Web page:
By the way I have tried writing down each participant’s IP and send to them individually (instead of broadcasting) but still I think I got inconsistency problems

You might want to look at Utopia. It uses broadcast pings to populate an address book which you can then use to send to all. This has been very robust.

The problems I’ve had with broadcast though have usually been related to correct subnet configuration, security settings, etc. This can be very tricky to get right.

You are right that UDP has no delivery guarantees, but on a well setup LAN this shouldn’t be an issue.

Very interesting thanks, I will check it.

I did not have problems to broadcast so far. As far as I understand once you calculate the broadcasting IP things are straight forward. I found out that there are two ways to broadcast.

In my case it is which I guess broadcasts in all range from - till 254 but also which broadcasts I think in every possible IP the router can assign. I am not really sure if I am correct.

I am tempted to ask what would be a well setup LAN? I am testing on a TP-Link and also an older AirPort Extreme. There are tons of options there. I have hard reset the routers and basically left them unmodified

Even with a minimal setup though (one MacMini broadcasting to two other MacBooks on a dedicated router) there can be times when one message is dropped from one computer.

With a small group of 10 computers my experience right now is that sending a message for a second time solves the problem. Don’t know how will it work with 30 computers though! means this network, ie the LAN, AFAIK.

A question for the ages! I’m not an expert, but yeah, vanilla router settings, no firewalls or other gunk. I’ve had good success with just simple dumb switches, though this means no DHCP. Check the subnet mask and security settings etc. on all the attached computers. A network is not defined merely by the router.

Yeah, I generally find broadcast messages are best for things like ‘hello!’ ie discovery. An exception might be when you need super fine sync, as a broadcast message only happens when there’s no contention (at least that’s my non-expert understanding!) so they should be received (if not handled) as close to simultaneously by all peers as possible. Utopia uses a pseudo-reference beacon approach in BeaconClock which exploits this to do sync.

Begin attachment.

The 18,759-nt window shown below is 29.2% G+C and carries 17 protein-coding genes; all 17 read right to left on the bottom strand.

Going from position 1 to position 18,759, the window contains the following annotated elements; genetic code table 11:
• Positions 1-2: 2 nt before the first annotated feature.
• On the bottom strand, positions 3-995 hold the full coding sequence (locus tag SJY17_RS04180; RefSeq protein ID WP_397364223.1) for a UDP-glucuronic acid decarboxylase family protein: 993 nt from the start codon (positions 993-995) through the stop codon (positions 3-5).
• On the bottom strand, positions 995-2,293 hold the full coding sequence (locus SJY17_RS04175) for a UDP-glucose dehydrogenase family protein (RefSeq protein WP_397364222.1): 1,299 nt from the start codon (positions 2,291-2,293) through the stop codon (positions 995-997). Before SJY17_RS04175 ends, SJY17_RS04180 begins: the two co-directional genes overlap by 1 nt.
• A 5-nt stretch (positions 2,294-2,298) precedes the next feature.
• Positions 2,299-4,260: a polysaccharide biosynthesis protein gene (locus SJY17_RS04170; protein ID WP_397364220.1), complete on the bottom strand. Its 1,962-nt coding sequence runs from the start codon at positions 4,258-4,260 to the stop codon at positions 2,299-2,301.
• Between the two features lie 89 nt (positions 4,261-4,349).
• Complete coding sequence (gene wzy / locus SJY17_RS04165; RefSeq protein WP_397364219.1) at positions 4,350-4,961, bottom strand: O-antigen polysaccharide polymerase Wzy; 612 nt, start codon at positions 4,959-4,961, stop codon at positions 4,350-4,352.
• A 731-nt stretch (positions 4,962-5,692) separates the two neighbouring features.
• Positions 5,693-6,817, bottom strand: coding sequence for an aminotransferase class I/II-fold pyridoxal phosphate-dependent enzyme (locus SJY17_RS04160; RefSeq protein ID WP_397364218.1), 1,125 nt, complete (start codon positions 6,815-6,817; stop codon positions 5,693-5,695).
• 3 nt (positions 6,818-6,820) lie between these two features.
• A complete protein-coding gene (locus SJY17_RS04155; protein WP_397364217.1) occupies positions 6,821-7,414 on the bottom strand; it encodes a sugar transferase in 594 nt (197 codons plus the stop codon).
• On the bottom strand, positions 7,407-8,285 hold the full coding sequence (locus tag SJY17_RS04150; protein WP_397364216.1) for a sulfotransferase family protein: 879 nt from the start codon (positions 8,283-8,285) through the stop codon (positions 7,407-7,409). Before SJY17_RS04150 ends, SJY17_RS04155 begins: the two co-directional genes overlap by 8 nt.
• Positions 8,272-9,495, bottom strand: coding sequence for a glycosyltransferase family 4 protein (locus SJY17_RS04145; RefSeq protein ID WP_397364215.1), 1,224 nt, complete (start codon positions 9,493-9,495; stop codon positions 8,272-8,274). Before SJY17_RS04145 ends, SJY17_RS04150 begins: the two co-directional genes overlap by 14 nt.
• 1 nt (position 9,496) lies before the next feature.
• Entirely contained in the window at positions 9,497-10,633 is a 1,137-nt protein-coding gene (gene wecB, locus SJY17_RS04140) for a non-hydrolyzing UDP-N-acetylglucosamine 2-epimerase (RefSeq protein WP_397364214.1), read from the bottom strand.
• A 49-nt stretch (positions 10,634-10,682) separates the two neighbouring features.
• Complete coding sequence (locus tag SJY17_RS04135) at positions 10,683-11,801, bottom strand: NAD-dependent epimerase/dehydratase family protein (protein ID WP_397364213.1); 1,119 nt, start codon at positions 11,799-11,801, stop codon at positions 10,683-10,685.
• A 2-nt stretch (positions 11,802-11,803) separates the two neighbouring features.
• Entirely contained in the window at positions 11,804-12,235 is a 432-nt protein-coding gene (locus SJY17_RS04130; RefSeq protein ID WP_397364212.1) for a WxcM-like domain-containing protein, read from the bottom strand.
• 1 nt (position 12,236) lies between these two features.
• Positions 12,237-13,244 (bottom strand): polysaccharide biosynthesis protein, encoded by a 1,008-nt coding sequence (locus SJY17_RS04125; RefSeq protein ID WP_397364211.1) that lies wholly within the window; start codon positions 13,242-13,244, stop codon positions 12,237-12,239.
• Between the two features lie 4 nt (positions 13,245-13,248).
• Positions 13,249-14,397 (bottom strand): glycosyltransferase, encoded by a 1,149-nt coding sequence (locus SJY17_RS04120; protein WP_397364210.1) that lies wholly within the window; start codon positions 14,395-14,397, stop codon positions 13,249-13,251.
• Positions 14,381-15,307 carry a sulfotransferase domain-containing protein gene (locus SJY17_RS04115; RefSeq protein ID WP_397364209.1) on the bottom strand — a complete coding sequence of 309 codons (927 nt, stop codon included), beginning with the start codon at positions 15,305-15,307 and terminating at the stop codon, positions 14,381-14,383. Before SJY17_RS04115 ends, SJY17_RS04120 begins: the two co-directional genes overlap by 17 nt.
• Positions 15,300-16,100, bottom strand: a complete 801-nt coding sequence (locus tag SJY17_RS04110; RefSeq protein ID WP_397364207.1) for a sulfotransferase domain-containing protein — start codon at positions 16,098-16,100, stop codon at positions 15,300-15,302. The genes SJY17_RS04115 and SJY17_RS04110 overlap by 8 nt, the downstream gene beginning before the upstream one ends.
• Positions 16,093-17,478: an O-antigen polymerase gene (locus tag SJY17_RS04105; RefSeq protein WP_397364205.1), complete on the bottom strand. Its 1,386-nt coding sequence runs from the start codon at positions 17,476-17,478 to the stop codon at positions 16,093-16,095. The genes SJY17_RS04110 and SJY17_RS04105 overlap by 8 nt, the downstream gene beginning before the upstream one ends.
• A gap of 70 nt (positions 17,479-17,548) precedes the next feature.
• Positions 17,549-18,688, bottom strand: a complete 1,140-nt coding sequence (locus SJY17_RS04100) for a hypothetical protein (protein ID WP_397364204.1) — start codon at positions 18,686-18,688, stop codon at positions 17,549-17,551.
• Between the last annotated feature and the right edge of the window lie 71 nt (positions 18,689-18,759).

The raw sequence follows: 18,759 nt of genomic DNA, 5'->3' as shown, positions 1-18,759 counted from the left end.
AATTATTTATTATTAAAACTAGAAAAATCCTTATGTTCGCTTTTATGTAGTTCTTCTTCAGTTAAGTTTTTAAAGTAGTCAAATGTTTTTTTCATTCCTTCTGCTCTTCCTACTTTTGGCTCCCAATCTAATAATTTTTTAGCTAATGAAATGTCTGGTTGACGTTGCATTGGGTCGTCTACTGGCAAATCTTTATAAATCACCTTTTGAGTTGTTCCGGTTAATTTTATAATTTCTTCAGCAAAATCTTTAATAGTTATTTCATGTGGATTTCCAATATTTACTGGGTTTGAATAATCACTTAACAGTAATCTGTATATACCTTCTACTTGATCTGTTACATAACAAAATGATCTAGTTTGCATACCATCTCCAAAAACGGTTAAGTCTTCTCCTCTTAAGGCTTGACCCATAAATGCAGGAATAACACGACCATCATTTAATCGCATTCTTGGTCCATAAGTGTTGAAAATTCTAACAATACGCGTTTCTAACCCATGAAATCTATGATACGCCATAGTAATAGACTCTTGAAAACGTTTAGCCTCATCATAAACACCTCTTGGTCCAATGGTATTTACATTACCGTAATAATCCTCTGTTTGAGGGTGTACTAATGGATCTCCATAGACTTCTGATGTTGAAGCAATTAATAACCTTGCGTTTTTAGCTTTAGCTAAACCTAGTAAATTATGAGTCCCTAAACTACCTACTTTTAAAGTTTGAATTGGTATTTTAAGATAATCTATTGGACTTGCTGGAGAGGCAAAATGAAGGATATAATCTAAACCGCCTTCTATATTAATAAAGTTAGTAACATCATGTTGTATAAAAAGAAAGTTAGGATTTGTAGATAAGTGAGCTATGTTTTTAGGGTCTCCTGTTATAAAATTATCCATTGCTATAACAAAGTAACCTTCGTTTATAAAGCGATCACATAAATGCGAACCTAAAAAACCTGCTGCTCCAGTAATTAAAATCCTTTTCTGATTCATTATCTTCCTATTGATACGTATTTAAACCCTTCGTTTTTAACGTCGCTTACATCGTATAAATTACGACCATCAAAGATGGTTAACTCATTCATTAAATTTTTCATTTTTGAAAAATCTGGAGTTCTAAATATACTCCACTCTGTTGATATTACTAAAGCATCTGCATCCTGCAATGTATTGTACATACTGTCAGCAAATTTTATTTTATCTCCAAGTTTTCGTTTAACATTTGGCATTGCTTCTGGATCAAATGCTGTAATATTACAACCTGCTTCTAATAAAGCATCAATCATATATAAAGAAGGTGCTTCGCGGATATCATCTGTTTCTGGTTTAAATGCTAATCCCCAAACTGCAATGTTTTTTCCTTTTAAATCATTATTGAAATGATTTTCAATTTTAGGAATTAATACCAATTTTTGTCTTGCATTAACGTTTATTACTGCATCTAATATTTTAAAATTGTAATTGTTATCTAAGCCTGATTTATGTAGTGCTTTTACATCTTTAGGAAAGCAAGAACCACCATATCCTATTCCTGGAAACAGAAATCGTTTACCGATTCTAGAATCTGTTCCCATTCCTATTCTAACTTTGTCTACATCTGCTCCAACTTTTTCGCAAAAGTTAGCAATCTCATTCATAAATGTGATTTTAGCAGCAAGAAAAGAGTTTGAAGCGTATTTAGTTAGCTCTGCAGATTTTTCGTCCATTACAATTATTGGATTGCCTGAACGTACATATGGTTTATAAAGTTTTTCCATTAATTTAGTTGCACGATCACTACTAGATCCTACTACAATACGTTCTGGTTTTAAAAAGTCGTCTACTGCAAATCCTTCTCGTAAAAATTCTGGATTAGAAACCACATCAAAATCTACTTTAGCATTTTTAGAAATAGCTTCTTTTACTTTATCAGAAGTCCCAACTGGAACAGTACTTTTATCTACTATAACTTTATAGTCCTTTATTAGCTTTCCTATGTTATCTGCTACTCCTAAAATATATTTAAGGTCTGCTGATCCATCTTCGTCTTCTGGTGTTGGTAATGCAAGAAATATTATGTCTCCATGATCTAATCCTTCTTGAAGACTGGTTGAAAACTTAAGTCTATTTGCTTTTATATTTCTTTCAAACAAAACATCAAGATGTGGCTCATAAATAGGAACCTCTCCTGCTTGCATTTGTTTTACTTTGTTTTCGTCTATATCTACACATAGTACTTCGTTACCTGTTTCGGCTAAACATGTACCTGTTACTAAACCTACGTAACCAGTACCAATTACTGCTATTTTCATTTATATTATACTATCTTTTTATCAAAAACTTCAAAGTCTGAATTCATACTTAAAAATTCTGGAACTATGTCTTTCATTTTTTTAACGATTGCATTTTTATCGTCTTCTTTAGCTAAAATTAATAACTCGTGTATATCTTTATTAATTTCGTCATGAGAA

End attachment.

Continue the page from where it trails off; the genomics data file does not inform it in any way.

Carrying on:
So whether you use a wired or wireless connection should be no problem?

If I remember correctly, in my room (smaller than 4m * 5m) at home, I have no problem with the wireless connection. However, in a hall (recital hall and chamber hall) the wireless connection was not so reliable. Also, 2.4GHz was more reliable than 5GHz for screen sharing and OSC communication…
I used 1:n send and receive with specific addresses rather than broadcast.

Next time I will check the local connection configuration.

I would always use a dedicated wired connection where performance is critical. Concert halls often have a lot of RF stuff so can be particularly bad for wireless. IAC testing on wireless removes one variable.

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Thank you all for your feedback. I have tested again today with 12 Laptops and seems that indeed the only way to make sure everything arrives everywhere is by sending the messages multiple times. I am using a routine (fork) for this and I am filtering the messages in the receiving OSCdef to reject repetitions. I hope I will be able to test with more computers next week. Anyway, the good news is that there are not time critical demands that would require absolute sync

Wiring them all should be definitely a better and probably more reliable option but for this project the orchestra is scattered into the audience. They simulate a swarm of bees. Info here Bee Swarms Wiring would look more like a Max/MSP patch! :rofl: Still, maybe its a good idea to have my main (sending) computer connected via eth0

Very good to know that 2.4GHz works better, thanks!